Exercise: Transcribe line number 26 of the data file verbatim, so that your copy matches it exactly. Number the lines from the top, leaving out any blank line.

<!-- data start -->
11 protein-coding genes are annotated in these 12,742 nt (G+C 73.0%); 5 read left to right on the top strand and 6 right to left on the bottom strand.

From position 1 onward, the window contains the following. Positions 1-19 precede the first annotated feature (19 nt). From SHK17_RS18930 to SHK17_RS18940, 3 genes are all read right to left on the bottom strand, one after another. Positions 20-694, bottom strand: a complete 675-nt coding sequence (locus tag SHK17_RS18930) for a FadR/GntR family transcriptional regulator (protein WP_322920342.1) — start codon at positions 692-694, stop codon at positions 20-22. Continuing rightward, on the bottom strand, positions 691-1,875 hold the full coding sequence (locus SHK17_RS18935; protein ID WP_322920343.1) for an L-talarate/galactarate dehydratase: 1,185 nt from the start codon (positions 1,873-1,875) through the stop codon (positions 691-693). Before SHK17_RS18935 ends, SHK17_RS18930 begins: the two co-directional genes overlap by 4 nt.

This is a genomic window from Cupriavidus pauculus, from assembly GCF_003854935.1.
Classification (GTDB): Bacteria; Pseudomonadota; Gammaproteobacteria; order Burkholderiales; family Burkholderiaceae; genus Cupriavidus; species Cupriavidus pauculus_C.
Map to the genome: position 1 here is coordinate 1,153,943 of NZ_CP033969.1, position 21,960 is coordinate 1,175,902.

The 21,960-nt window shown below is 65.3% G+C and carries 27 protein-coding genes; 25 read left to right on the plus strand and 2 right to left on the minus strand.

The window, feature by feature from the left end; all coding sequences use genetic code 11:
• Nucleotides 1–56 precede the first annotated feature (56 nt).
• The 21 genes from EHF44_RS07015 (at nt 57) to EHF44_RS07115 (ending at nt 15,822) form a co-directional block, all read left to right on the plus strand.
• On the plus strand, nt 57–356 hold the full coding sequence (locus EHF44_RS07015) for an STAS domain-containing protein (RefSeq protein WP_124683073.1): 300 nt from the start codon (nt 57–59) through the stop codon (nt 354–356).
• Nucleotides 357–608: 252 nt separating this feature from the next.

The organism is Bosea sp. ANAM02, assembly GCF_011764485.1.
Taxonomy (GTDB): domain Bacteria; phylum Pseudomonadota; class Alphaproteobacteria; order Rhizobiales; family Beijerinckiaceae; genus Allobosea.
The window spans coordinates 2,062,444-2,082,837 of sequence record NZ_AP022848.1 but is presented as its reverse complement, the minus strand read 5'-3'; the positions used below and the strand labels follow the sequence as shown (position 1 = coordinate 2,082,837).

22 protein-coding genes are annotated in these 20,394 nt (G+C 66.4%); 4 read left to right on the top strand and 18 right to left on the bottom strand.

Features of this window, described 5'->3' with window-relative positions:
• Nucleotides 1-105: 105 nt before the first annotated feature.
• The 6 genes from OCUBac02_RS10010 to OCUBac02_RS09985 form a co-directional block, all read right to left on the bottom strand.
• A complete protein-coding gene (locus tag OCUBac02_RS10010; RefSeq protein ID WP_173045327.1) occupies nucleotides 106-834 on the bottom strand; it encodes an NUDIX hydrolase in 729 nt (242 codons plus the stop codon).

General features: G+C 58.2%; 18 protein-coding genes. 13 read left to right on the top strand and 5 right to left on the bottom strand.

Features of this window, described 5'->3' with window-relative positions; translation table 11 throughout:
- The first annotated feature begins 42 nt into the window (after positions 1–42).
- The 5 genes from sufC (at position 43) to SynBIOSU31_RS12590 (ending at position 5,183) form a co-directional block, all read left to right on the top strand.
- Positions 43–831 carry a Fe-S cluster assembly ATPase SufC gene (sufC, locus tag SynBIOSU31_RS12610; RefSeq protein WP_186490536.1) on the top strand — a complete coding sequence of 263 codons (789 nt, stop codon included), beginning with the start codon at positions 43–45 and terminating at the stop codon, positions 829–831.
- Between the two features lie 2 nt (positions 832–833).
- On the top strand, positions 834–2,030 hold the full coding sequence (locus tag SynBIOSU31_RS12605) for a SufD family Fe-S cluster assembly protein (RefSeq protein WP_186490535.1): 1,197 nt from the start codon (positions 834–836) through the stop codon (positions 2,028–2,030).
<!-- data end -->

- On the top strand, positions 834–2,030 hold the full coding sequence (locus tag SynBIOSU31_RS12605) for a SufD family Fe-S cluster assembly protein (RefSeq protein WP_186490535.1): 1,197 nt from the start codon (positions 834–836) through the stop codon (positions 2,028–2,030).